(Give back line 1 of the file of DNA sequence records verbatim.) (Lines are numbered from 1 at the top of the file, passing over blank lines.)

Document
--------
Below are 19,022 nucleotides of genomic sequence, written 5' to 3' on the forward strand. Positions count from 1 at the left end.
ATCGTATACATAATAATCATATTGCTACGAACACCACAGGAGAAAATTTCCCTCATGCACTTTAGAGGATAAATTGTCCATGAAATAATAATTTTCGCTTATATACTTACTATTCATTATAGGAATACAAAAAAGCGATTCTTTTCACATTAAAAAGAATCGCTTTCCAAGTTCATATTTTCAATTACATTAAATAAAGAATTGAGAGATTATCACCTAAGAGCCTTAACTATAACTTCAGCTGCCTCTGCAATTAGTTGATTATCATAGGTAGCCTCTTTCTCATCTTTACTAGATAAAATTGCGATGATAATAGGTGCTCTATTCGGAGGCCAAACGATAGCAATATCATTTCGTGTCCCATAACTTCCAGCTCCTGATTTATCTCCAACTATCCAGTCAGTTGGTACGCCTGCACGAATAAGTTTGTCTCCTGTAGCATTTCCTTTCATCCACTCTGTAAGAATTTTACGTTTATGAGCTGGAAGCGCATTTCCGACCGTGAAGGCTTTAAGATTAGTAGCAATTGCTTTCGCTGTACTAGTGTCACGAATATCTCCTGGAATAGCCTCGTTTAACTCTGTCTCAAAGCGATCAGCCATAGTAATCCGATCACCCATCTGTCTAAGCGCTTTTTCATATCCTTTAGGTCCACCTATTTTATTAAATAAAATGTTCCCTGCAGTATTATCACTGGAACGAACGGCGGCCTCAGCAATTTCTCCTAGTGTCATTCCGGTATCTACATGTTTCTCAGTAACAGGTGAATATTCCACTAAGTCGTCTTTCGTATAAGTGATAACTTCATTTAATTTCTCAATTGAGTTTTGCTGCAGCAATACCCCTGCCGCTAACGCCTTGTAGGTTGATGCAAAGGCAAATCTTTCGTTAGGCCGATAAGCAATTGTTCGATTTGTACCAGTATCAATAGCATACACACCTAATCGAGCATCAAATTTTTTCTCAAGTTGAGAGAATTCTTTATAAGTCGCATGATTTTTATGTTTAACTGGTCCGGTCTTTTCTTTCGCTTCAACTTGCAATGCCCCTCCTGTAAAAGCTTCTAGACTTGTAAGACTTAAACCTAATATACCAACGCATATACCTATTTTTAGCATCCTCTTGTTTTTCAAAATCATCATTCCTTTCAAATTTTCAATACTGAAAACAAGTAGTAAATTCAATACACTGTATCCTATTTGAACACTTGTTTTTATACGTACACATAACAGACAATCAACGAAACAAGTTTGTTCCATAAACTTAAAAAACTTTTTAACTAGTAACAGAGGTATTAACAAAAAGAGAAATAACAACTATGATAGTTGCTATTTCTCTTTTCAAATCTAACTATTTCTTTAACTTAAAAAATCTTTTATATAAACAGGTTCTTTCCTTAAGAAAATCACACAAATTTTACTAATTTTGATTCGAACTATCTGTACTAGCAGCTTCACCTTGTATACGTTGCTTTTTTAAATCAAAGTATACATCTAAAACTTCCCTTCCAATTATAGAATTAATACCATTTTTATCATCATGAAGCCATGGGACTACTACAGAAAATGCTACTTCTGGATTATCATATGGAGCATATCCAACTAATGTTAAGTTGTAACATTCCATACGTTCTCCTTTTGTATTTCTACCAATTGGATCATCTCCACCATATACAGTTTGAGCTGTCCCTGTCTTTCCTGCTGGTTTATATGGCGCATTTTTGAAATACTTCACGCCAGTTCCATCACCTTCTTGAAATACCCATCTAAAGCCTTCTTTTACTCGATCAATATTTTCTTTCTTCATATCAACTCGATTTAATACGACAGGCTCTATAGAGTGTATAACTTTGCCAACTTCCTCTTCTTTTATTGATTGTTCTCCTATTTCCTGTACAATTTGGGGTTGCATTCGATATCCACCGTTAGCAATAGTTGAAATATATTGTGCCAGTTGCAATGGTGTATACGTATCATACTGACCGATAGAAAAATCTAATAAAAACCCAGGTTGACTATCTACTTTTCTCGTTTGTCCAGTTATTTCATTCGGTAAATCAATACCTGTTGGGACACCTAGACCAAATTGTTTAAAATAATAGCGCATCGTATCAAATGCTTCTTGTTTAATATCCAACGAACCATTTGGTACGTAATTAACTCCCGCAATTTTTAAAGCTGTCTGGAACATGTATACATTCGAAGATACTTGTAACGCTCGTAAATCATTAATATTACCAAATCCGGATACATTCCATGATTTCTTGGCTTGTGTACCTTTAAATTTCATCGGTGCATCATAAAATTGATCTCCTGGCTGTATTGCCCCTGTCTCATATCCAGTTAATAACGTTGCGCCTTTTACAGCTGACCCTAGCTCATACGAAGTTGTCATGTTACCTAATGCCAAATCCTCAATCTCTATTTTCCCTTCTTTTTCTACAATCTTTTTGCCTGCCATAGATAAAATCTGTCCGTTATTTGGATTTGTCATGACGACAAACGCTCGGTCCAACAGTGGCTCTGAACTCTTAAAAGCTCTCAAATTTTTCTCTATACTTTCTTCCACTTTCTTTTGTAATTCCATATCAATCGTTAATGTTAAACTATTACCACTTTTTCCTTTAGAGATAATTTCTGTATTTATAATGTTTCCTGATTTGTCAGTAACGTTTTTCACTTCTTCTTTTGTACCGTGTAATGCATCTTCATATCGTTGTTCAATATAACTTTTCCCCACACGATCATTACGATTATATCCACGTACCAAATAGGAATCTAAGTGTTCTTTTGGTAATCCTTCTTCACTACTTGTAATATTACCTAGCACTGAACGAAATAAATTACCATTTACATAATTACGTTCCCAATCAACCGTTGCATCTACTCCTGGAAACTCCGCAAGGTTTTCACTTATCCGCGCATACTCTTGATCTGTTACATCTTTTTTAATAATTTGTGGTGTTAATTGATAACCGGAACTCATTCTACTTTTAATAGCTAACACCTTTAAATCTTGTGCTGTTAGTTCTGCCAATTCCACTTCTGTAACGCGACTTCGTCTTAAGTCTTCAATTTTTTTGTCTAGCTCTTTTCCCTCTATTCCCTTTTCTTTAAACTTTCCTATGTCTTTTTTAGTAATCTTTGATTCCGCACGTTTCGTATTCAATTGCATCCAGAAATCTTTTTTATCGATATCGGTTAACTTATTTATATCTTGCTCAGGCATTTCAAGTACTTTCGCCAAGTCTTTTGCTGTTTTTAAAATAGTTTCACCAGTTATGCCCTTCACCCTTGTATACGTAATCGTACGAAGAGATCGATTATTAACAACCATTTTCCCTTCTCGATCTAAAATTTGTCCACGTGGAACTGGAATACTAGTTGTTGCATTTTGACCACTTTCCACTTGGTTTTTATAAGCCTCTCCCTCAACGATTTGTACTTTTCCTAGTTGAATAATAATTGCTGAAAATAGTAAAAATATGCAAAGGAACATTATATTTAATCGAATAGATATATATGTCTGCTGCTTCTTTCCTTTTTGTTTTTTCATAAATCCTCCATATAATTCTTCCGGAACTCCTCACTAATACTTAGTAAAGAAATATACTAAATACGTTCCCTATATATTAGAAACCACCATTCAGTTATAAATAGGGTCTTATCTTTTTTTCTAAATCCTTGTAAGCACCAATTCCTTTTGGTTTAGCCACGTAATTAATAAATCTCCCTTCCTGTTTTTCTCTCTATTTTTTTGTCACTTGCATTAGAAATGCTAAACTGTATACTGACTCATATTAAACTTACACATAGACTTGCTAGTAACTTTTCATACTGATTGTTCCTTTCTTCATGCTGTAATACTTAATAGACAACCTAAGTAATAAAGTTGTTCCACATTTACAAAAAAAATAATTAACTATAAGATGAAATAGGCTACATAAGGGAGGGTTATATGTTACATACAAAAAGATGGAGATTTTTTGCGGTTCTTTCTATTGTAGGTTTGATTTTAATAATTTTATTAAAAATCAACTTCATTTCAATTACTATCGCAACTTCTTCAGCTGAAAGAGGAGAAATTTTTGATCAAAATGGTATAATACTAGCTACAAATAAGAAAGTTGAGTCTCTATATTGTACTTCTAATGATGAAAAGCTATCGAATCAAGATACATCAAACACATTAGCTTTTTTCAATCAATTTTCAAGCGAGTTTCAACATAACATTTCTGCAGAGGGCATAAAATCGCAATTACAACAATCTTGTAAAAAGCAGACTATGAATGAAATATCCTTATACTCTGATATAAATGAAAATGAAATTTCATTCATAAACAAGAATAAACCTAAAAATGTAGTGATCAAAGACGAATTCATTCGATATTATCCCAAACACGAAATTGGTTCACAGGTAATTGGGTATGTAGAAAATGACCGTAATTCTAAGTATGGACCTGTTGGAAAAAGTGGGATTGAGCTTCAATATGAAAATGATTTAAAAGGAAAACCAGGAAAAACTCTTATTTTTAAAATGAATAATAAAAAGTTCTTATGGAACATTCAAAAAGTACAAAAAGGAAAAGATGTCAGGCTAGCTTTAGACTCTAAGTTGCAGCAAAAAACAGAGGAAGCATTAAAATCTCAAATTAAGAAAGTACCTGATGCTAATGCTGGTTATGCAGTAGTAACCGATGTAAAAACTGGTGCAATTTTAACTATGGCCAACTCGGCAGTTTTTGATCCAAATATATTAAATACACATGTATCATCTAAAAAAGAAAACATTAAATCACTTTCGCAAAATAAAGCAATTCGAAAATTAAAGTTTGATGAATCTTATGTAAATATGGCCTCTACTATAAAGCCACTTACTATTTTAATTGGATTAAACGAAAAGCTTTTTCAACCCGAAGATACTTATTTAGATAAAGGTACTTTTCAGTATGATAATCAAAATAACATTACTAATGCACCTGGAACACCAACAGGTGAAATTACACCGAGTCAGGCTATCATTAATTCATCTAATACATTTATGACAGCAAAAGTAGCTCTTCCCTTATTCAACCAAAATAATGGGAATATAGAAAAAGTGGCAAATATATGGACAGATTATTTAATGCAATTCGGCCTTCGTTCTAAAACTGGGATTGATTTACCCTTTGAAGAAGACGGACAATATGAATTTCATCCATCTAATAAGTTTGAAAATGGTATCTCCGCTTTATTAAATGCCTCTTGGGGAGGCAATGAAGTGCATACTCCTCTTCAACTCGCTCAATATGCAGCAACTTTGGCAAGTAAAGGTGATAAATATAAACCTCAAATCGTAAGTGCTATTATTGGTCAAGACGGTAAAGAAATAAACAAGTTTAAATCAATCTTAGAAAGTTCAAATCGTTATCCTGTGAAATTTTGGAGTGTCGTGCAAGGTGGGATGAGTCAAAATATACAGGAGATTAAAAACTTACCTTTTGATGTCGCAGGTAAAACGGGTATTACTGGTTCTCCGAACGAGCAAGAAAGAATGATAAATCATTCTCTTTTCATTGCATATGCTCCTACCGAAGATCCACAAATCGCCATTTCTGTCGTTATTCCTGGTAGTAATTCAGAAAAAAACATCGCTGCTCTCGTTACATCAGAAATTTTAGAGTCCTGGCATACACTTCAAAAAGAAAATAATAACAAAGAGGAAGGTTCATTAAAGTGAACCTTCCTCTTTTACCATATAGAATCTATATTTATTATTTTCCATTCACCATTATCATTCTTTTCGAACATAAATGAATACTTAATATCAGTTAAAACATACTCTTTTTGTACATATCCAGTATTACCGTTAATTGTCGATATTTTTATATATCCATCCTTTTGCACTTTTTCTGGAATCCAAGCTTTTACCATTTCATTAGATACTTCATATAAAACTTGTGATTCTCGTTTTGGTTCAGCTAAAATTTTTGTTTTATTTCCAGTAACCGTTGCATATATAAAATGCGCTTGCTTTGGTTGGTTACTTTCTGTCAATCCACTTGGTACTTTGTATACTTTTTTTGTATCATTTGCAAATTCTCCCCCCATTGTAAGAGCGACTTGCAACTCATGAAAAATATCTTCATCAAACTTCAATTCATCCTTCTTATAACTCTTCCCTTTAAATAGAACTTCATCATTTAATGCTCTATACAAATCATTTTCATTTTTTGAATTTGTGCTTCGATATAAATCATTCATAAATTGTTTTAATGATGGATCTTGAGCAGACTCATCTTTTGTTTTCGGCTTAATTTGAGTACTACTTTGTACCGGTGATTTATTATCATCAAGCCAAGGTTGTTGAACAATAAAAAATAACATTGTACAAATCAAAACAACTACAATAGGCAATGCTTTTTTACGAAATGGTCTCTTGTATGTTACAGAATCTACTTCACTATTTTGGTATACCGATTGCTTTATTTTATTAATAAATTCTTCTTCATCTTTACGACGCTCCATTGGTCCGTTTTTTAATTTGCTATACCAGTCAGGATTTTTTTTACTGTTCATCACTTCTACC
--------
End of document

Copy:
Below are 19,022 nucleotides of genomic sequence, written 5' to 3' on the forward strand. Positions count from 1 at the left end.